Caregiver vs. Evangelist

Last night in my study group we were discussing the difference between a caregiver and an evangelist. I realized that in my mind they are the same thing. I look at evangelism as a way to be present, listen, and attend to the needs of the person in front of me by allowing myself to be a conduit of God’s love.

I especially appreciated our group leader reminding us that psychotherapy is usually (maybe always?) pre-theological. We can offer therapy to those who are not ready for the healing theology of Christianity. Are we so different (including myself) from those who can benefit from therapy? We all have moments when we try to escape suffering. In preparation for the group meeting I came across this verse, “To this (suffering unjustly) you were called, because Christ suffered for you, leaving you an example, that you should follow in his steps” (1 Peter 2:21).

If I wish to be a Christian, then I need to come to terms with the idea of embracing unjust suffering the way my savior did, the only true caregiver and evangelist. I need to enter into and share the burden of the unjust suffering of those around me. Our only true escape is into God, or should I say our only true salvation.

Credibility and Co-Suffering

These two words have been ringing in my ears for the last year or so. When I was the full-time administrator for Becoming Truly Human, an outreach ministry, the most common concern and question was, “how do I invite people to my small group?”

When I was in college I convinced my best friend, who was Southern Baptist at the time, to read The Orthodox Church by Timothy Ware. After he read it, he had specific questions and also had some moments of real interest. I realized the trainwreck I had caused when he asked me, “What was your favorite part?” and I responded, “I haven’t read it. I’m Orthodox, which is why I wanted you to read it.”

I immediately realized the mistake I made, but it took a long time for me to be able to articulate to other people the importance of credibility and co-suffering. I had built credibility with my best friend as someone who was honest. However, my request for him to read that book was an empty request because I had not read it myself.

The number one ingredient to a successful invitation is credibility, and co-suffering can get you there. They work hand in hand. Sometimes we give someone credibility without knowing the person, such as a doctor or professor. However, in casual conversations with friends, family, and neighbors, we need to do the hard work of earning that credibility and sharing the burdens of those in our lives. When we enter into someone else’s suffering, co-suffering, we are following the example of our savior.  In all of our suffering, we have an eternal co-sufferer.  We are not alone.

Metropolitan Joseph Blessed My Movie

On January 31st I flew to Denver and showed Metropolitan Joseph of the Antiochian Orthodox Christian Archdiocese of North America my latest film. The film, titled Ladyminster, is about our Western Rite monastery in the Colorado Rockies. Immediately after the film was over, the Metropolitan ask us (there were several present at the screening, including Bishop John), “How can we help these people?” What a blessing that question was! Over the next 24 hours, I was able to experience and bear witness to several miracles.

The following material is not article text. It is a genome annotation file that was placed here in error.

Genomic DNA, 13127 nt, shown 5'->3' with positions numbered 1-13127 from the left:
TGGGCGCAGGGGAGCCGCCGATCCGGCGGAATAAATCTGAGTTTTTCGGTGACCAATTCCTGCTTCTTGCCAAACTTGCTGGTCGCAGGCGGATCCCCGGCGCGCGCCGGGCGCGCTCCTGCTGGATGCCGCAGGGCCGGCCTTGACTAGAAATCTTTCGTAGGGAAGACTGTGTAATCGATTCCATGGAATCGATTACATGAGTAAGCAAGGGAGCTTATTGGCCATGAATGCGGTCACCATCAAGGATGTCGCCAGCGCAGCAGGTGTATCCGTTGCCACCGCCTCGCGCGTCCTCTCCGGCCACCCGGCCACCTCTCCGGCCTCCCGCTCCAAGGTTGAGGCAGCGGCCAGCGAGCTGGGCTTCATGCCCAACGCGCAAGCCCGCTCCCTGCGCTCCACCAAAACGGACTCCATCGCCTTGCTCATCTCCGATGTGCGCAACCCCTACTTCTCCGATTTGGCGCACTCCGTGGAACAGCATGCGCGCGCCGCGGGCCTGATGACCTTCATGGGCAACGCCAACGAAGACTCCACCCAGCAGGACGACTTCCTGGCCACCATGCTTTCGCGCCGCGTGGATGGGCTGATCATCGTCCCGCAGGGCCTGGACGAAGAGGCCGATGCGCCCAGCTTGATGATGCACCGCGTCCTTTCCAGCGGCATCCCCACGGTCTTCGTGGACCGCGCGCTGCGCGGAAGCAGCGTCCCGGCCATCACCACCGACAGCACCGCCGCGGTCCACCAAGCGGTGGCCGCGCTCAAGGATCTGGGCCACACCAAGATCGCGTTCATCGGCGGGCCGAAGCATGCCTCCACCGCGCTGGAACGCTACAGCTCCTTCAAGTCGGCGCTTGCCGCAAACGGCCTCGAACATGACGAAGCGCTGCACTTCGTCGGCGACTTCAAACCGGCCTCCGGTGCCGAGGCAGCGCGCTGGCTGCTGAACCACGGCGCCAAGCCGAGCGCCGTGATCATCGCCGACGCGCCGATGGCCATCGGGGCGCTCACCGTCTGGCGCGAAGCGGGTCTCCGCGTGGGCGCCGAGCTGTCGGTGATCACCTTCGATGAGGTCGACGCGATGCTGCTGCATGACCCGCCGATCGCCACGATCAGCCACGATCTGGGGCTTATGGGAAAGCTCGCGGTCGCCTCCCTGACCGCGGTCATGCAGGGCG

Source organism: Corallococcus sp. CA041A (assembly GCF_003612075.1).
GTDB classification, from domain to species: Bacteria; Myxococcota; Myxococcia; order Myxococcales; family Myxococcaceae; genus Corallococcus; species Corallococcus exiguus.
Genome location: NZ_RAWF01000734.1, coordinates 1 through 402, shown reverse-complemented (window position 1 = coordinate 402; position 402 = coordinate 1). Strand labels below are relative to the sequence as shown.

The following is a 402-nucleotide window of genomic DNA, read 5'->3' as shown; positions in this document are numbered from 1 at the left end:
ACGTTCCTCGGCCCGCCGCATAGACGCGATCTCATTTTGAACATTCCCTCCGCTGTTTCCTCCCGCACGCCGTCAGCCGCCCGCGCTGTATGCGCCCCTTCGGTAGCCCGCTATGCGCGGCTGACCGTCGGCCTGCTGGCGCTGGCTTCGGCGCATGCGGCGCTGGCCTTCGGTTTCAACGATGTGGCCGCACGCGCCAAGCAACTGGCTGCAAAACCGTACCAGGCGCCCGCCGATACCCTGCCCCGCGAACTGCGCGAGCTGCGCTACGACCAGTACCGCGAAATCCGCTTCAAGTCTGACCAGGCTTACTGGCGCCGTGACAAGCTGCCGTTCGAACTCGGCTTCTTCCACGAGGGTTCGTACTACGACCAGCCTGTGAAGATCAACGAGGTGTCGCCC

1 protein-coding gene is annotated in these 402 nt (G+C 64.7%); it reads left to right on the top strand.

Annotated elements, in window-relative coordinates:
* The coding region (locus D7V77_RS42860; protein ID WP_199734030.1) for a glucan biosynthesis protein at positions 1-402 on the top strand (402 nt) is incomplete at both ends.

We just finished the color grading of the film, and the audio mastering is happening this week. The film will be made available online for FREE very soon. You can watch a trailer here:

Where Are My Thoughts?

Most days I stare at my computer screen wondering what to write. I look at my blog and sigh when I can’t think of something to write. When I am filled with emotion, true and deep emotion, words are difficult. Everyday I am aching for God, desiring His presence. My deep emotions are neither good or bad, just a longing to partake of the divine nature of God.

My thoughts are also simpler: pray, smile, talk to God, hug my son, love God… I know where I want my priorities to be. However, when I look back on each week, I disappointed to see where I spent my time. The good news is that this desire for God is growing, consuming me.

We are complex people, but the solution is simple: meet your maker, the one who loves you so much that He brought you into this world. All of this, everything, comes from our maker. We are His, and the more we can embrace that the more we can become who we were meant to be.

“Grace and peace be multiplied to you in the knowledge of God and of Jesus our Lord, as His divine power has given to us all things that pertain to life and godliness, through the knowledge of Him who called us by glory and virtue, by which have been given to us exceedingly great and precious promises, that through these you may be partakers of the divine nature, having escaped the corruption that is in the world through lust.” 2 Peter 1:2-4

New Episode “Charlottesville Part 2”

In this episode Fr. Justin Mathewes brings along Fr. Dn. Turbo Qualls, an African American deacon in the Orthodox Church who works with Fr. Justin. Fr. Dn. Turbo shares some insight on the Charlottesville incident and how we can help each other move towards the kingdom of God during this tense time. Learn more about the inner city work these two are doing by visiting

Click HERE to listen.

New Episode “Charlottesville Part 1”

Adam speaks with Fr. Justin Mathews, Executive Director of Reconciliation Services in Kansas City about the recent events in Charlottesville. Are we looking at these events through the lens of Orthodox Christianity? Also, Fr. Justin closes with important information about the Brotherhood of St. Moses The Black and an upcoming conference in October. Learn more at

Click HERE to listen.